There was a flurry of discussion about Stewart ending this successful venture in the publishing world, but little discussion anywhere outside of publishing.

I think Robert Carter III and Stewart Brand have something in common. They each ended a successful business, by fiat -- that is not a story line that fits into American thought.

I think we don't know about Robert Carter III for any malicious or challenging historic reason. I just think we don't know about him because we don't have a place in our pantheon of stories about people who succeed and then deliberately terminate their success. Our brains only have room for human behavior that fits into story lines we already have in our minds.

We, me included, don't have a mental frame of reference for stopping a successful business and walking away from it. Consequently, that kind of story doesn't get told and doesn't make it into our history.

06/11/03- 20:40 Alternative Consumer's Report

I don't intend this blog to be an alternative Consumer's Report. But I have to report my consumer research honestly, when I do it.

I read Jacob Sullum's article in the July Reason magazine (not online yet) called The Anti-Pleasure Principle. Sullum tells how Michael Jacobson (an acquaintance of mine) and his Center for Science in the Public Interest (CSPI) condemned Olestra, a frying fat that is indigestible. Olestra is made by Procter & Gamble from sugar and vegetable oil into a molecule that is too big to be digested. CSPI destroyed Olestra in the market by claiming it caused "anal leakage." Sullum points out that no evidence supports CSPI.

I would love to eat potato chips that are fat free. Fries too. Fries don't seem to be on the market, but Lays sells a giant bag of chips that are fat free, fried in Olestra.

My partner and I bought a giant bag and ate the whole bag at a movie (The Italian Job). It tasted good and there was no bathroom problem for us old people.

Enjoy fat free potato chips courtesy of Sullum's good journalism. If you find French fries fried in Olestra, let me know where they are.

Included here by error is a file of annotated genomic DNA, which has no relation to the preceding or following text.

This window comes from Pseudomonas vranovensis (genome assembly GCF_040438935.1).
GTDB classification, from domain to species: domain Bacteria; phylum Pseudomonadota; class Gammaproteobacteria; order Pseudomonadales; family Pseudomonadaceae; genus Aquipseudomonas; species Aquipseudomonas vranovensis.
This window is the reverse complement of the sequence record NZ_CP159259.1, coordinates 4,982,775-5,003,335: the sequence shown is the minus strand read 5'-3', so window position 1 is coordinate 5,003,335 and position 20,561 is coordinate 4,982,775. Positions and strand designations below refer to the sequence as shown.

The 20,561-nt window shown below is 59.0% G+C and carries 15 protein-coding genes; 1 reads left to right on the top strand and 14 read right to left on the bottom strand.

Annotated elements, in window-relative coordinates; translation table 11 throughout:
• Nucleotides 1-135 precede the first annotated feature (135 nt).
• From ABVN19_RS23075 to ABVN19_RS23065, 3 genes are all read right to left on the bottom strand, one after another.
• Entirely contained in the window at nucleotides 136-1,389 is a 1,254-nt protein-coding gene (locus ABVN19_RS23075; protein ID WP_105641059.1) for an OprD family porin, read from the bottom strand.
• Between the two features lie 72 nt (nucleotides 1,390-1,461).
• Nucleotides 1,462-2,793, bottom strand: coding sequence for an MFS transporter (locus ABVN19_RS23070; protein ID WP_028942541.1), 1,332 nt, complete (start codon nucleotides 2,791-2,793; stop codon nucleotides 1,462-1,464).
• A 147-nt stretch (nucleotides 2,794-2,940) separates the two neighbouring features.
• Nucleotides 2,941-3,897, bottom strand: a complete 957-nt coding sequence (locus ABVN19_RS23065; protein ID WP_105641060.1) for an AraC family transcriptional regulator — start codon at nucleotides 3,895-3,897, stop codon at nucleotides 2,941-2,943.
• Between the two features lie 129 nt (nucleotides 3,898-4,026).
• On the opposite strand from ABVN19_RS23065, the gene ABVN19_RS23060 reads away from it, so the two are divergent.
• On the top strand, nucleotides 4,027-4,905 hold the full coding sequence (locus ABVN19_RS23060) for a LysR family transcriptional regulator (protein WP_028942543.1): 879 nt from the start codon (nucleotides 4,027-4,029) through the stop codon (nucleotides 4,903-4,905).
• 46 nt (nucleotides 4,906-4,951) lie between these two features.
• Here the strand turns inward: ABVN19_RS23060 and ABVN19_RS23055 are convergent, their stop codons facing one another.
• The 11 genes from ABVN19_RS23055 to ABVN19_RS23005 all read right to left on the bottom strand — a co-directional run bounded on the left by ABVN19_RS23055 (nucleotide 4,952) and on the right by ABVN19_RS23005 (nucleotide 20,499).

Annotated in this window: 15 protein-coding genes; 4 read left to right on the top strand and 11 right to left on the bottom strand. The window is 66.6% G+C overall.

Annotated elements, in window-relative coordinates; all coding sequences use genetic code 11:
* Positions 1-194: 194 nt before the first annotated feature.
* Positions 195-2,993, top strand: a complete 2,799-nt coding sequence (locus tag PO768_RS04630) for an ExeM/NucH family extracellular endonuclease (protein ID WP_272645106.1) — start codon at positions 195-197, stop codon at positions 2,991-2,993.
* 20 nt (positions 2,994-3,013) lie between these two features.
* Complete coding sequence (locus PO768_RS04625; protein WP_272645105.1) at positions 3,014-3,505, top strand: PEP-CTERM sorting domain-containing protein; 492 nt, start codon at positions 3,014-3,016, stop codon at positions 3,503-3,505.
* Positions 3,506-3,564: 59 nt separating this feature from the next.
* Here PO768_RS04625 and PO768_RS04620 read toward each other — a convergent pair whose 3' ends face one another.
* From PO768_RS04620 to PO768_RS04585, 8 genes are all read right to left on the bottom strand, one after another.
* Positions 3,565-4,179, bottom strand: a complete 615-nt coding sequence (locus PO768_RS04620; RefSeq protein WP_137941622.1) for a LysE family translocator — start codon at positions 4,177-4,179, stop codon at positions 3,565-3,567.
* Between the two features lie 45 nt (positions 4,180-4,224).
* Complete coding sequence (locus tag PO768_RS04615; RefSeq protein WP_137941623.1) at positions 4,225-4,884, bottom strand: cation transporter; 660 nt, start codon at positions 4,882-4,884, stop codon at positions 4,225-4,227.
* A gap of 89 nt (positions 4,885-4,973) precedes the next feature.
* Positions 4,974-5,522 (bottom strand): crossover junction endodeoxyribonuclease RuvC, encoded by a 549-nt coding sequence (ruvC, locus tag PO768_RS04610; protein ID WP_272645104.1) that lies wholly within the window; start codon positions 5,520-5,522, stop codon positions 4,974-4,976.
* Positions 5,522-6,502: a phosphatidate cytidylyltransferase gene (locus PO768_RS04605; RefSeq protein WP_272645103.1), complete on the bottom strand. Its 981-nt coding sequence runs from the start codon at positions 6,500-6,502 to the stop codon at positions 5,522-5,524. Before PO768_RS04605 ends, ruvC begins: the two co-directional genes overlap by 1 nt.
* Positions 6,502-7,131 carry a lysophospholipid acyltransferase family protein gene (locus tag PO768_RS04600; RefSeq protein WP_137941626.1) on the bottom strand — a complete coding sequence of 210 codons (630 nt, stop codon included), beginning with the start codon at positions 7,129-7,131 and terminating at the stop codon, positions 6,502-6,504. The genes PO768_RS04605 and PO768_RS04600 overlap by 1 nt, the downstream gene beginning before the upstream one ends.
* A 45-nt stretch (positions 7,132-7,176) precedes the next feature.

06/11/03- 18:20 Neocon one pager

My friend Alex and I have been talking about the next stage of neocon thinking. We have been talking about this for nearly a year.

To move forward in understanding the direction of neocon thinking, we realized we need to summarize the core of neocon thought. I have put it into a one page summary.

Neocons have been attacked lately by Lefty Fundamentalists as disciples of Leo Strauss. This is ridiculous on the face of it. The reason Lefty Fundamentalists are looking for the guru of the neocons is because Lefty Fundamentalism is an ideology derived from Karl Marx. Lefty Fundamentalists assume all other worldviews are ideologies with gurus too. Sorry folks --- neocons are anti-ideologists.

06/10/03- 9:40 Street Art

Octavia near Fell in San Francisco. TV set smashed over a fire hydrant.


06/08/03- 13:40 "The next election hinges on the economy"

I don't know where this nonsense comes from. I know the economic data for every Presidential election in the past century and there is no correlation.

There is only one rule to consider: the incumbent wins unless there is a political reason he shall fail. There have been two failures of elected incumbents in the past century each for political reasons.

President Lyndon Johnson didn't run for a second term because the core activists of his party were anti-War and quite adamantly opposed to him.

President Ford was never an elected president in the first place.